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L'immensità

“Can you stop being so beautiful?” an enraged Andrea (Luana Giuliani) asks his mother, Clara, as they drive away from some catcalling males in “L’immensità,” a sun-drenched slice of ‘70s summer simulation directed by Emanuele Crialese. The movie is about the torture of family life, the particular tortures of family life when you’re growing up transgender, and—because Penelope Cruz is playing the matriarch of the family in question—it’s also kind of about having a mother with movie-star looks and charisma. 

Cruz plays Clara, a mother of three children in an upper-middle-class Italian milieu who clearly loves looking after her brood. In the opening scene, she makes setting the table with them into a singalong activity. Family life is not too often so simple or harmonious. The father—this is never a surprise in movies of this sort, these days—is a shit, a philandering sexist piglet who sometimes tries to force himself on Clara. Oldest child Andrea (whose mostly empathetic mother will still sometimes call by his birth name, “Adriana”), is the closest observer of the parental chasm, and he’s going through something of a cataclysm himself, identifying as a boy and getting all kinds of hassle for it from father and peers and others. 

What’s a fellow to do?  Well, across from the family domicile is a field of reeds, and through the reeds, there’s a bunch of makeshift shacks where folks of lesser means—refugees or perhaps nomads of the Romany variety, the movie doesn’t exactly make clear—reside. There’s a teenage girl there, Sara, and she gets Andrea as nobody else, not even his sympathetic mom, does.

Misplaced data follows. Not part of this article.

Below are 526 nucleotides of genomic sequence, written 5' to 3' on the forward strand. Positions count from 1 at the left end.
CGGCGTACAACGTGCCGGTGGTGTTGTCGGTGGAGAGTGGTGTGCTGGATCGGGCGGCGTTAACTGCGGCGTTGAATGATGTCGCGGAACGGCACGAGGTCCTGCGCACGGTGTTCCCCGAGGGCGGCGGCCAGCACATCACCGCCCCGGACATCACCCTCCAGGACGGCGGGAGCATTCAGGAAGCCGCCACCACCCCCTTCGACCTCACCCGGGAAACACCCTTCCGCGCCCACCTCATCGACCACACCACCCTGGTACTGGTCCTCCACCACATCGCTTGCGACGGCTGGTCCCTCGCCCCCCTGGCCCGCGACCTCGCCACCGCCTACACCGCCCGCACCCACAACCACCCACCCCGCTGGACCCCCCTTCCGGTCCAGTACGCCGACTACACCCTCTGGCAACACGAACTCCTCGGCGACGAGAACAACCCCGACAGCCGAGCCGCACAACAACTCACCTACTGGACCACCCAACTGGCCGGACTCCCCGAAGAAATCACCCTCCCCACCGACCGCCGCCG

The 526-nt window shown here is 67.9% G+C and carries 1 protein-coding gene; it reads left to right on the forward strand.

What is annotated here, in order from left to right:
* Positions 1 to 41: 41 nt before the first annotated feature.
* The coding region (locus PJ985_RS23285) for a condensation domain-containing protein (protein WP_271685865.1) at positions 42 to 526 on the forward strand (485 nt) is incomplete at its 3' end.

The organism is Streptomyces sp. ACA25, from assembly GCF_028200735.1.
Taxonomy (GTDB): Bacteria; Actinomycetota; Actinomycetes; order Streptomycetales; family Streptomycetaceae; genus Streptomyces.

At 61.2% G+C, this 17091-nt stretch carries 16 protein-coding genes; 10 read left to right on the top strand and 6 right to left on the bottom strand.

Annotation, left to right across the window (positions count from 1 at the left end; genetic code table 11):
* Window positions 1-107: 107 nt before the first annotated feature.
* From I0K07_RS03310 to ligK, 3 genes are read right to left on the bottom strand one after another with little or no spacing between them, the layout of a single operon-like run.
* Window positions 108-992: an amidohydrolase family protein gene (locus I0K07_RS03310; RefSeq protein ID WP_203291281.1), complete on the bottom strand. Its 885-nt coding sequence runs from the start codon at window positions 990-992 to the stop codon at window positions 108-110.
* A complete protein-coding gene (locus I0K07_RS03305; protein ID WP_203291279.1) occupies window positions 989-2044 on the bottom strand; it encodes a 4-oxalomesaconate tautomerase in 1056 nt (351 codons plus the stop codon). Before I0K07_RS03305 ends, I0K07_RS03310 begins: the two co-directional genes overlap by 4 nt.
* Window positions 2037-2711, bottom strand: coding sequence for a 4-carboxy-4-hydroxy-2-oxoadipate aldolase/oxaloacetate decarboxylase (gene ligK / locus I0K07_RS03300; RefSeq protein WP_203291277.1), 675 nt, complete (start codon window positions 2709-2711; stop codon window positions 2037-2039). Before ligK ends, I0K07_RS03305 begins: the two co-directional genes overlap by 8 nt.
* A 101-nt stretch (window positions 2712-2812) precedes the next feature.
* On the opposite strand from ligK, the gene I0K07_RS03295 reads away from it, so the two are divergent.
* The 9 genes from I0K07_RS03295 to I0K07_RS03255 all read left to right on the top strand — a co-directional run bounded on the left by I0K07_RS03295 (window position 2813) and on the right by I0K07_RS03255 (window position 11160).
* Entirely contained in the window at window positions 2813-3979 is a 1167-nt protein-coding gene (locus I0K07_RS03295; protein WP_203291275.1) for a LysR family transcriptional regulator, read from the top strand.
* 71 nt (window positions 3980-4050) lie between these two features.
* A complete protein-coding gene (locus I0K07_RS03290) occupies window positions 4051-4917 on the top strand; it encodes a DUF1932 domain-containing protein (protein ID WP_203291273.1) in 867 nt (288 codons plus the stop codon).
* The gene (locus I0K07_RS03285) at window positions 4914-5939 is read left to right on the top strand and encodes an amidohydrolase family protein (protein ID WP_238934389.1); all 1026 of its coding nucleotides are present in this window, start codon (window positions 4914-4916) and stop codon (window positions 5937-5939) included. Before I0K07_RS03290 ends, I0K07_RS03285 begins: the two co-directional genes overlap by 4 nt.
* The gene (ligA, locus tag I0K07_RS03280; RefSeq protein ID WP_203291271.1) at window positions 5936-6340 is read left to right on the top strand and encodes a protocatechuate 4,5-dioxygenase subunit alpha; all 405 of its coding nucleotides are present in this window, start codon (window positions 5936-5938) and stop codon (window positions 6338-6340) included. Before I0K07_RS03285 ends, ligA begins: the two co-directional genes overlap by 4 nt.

“L’immensità” tells the hardly exactly plot-driven tale of one summer in Andrea’s life and makes a point of not trying to make said summer a hugely “significant” one. Of course, certain events stamp it as definitive. Andrea’s father knocks up his secretary, toppling the precarious family situation into chaos. In the scene where the secretary comes to Clara for help, Crialese drops out the dialogue soundtrack as Andrea is eavesdropping, a rather confounding directorial choice since we learn what’s up in almost no time after that. But one kind of understands the point the director is going for. The movie’s about an individual’s impression of time and events when that individual is under unique duress. 

Andrea has plenty of reasons to want to escape reality, and every now and then in the picture, she does, in sparkly black-and-white musical numbers. In one, she and Clara have a choreographed helluva time to “Prisencolinensinainciusol,” Italian pop singer Adriano Celentano’s bouncy number whose title phrase is meant to evoke nonsense English. Later, mom and son separately have their way lip-syncing a song we Americans know as the theme to “Love Story.” The movie’s title, too, is from an Italian pop song (it certainly doesn’t reflect the movie’s approach or its running time) which plays over the end credits. 

While Giuliani is a remarkable performer, whose saucer-like eyes are incredibly apt instruments for registering either delight or distress, the movie is ultimately about their character in relation to Cruz. One can’t be sure whether this was explicitly intended or is just something that happens once all the footage is aggregated. Whatever the case, the actress’ luminance is arguably worth the price of admission. 

Now playing in theaters. 

Glenn Kenny

Glenn Kenny was the chief film critic of Premiere magazine for almost half of its existence. He has written for a host of other publications and resides in Brooklyn. Read his answers to our Movie Love Questionnaire here.

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